Congress backs bill; section of party uneasy

The Modi government's move to push the triple talaq bill in the Lok Sabha put the Congress in a quandary, as leaders from West Bengal and Kerala expressed uneasiness over the legislation that could isolate the party politically in their respective states.

Though the Congress flagged that it was the first political party to wholeheartedly welcome the Supreme Court judgement declaring instant triple talaq illegal, it voiced concerns over the government move to criminalise the practice.

However, senior Congress leader Salman Khurshid insisted that the proposed law will be an "intrusion" into the personal lives of individuals and bring divorce, a civil issue, into the realm of criminal law.

Subsistence allowance

Initiating the debate on the bill in the Lok Sabha, Congress member Sushmita Dev said while her party supported the Muslim Women (Protection of Rights on Marriage) Bill, it wanted the measure to be strengthened by bringing more clarity on the issue of giving subsistence allowance to women who have been divorced through instant triple talaq.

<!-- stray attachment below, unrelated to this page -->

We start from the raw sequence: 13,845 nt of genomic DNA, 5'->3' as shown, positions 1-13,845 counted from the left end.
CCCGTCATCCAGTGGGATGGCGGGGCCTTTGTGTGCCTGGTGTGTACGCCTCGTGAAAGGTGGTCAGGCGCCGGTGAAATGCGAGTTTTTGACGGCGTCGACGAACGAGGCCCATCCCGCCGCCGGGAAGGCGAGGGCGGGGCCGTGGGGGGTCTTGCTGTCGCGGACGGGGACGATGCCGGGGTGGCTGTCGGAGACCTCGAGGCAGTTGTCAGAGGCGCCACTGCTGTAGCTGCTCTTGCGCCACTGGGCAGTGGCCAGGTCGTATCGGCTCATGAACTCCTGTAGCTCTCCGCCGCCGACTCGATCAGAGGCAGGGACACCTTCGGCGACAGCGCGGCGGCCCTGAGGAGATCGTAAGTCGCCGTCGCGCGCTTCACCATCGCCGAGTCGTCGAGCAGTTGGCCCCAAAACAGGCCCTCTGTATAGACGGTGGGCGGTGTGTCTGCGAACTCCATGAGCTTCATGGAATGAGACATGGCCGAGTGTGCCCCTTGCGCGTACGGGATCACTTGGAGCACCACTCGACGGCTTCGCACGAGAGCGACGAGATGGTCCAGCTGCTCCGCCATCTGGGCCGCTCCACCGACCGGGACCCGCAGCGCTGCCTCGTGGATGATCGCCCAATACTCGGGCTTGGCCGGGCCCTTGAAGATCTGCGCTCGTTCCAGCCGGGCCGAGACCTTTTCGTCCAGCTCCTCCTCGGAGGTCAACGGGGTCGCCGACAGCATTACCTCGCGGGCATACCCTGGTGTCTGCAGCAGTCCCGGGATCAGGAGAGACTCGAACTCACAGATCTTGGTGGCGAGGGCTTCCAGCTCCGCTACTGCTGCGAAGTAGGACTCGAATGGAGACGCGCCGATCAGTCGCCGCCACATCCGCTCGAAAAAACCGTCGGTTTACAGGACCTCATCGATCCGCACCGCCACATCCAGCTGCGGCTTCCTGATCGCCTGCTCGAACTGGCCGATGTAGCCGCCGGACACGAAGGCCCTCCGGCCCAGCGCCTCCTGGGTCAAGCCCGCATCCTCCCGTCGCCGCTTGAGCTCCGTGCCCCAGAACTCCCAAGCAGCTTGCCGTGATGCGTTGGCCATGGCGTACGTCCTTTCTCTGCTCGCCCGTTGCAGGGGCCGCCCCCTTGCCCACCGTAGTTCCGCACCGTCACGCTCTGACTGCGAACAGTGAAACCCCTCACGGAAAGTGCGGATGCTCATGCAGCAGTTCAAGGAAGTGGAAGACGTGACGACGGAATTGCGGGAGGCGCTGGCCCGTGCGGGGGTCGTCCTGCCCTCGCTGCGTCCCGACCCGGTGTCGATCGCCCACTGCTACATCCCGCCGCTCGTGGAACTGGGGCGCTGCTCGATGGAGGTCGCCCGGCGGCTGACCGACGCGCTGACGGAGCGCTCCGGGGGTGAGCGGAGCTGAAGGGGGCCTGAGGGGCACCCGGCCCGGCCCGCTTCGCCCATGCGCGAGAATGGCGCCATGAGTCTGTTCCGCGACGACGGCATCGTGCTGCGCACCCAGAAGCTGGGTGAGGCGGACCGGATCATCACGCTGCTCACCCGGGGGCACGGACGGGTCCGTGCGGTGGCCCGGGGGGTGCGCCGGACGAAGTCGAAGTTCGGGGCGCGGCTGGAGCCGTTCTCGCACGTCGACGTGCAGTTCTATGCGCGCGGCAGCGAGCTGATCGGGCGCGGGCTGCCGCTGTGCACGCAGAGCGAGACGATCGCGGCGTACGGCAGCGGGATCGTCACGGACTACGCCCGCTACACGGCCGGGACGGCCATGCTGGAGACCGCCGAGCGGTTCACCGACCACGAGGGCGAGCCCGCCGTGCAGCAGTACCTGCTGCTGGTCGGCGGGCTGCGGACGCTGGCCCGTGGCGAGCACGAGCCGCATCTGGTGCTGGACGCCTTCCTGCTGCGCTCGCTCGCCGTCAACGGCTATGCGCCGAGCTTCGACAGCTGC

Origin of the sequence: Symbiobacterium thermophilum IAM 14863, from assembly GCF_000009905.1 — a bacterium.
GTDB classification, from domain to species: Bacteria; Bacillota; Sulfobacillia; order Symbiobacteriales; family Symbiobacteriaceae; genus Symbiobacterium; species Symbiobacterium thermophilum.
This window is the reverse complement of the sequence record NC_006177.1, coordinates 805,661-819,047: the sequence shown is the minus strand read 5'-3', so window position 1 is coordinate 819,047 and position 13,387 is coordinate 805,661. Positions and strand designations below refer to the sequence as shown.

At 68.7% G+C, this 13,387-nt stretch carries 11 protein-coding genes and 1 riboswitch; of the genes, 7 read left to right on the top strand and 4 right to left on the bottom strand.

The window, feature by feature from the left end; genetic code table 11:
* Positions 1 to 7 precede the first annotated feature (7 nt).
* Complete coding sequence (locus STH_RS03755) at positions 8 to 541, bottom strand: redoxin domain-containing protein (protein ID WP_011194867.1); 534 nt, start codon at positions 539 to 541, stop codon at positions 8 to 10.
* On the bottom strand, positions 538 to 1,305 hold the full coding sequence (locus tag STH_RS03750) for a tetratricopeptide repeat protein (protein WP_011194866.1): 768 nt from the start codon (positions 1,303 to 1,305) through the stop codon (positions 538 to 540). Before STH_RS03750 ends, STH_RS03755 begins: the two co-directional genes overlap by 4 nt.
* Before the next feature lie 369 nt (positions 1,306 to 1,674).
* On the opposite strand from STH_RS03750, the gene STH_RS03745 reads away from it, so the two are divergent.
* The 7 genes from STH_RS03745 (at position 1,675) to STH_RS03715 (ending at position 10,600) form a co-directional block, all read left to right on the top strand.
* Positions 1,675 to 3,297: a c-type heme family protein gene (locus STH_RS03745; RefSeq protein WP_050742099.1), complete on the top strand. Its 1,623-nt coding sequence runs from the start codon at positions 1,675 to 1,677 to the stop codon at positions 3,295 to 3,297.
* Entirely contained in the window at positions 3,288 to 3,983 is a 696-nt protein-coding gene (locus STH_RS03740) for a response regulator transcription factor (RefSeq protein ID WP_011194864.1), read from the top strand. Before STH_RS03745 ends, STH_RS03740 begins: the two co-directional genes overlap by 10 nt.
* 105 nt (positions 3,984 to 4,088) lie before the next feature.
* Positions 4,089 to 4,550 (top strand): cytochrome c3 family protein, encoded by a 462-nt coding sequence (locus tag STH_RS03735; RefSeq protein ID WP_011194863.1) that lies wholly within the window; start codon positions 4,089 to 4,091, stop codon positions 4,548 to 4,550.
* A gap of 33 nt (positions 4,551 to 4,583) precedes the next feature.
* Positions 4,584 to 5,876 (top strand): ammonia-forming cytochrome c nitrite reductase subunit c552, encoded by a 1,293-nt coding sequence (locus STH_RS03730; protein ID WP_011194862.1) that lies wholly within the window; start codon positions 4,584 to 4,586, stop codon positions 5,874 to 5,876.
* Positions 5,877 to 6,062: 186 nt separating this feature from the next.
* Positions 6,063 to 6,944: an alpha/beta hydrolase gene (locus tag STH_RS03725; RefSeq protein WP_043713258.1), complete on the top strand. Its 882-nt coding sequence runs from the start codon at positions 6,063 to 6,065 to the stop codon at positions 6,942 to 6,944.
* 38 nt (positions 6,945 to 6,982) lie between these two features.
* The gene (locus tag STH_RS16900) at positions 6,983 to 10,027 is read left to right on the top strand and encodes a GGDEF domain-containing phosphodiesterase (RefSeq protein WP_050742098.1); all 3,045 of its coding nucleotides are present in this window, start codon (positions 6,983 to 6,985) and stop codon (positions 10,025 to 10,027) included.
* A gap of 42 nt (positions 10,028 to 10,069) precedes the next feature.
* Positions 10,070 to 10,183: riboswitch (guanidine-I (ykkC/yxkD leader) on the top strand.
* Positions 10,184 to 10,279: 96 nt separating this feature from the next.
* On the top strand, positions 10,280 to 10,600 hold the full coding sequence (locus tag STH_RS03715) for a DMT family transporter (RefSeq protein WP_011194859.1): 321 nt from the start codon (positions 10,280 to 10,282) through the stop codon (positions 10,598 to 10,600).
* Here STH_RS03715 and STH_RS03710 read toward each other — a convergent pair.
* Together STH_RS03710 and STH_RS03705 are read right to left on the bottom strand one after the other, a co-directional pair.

West Bengal Congress president Adhir Ranjan Chowdary, a Lok Sabha member from Murshidabad, had moved amendments to the bill. He was present to press for the amendments but stayed away from the proceedings when the bill was put to vote.

"We have to make some sacrifice when the party takes a particular view nationally," quipped a senior Congress member from Kerala. He said the party would be isolated in Kerala on the issue, particularly because the CPM and Muslim League were opposed to the measure.

Non-Congress Opposition parties like Trinamool Congress, Muslim League, AIMIM and BJD are against the bill and have voiced their objections to the bill. Some of them have already demanded that the bill be moved to a standing committee but the government has managed to clear the bill in the Lower House without referring it to the standing committee.

However, Opposition parties may up their ante in the Rajya Sabha, where they have impressive numbers and force the bill to be sent to the select committee.

A senior Left MP said the way the government is bulldozing bills in the Lok Sabha is not good for democracy and they would have a strategy in the Upper House to ensure that it is sent to the select committee.

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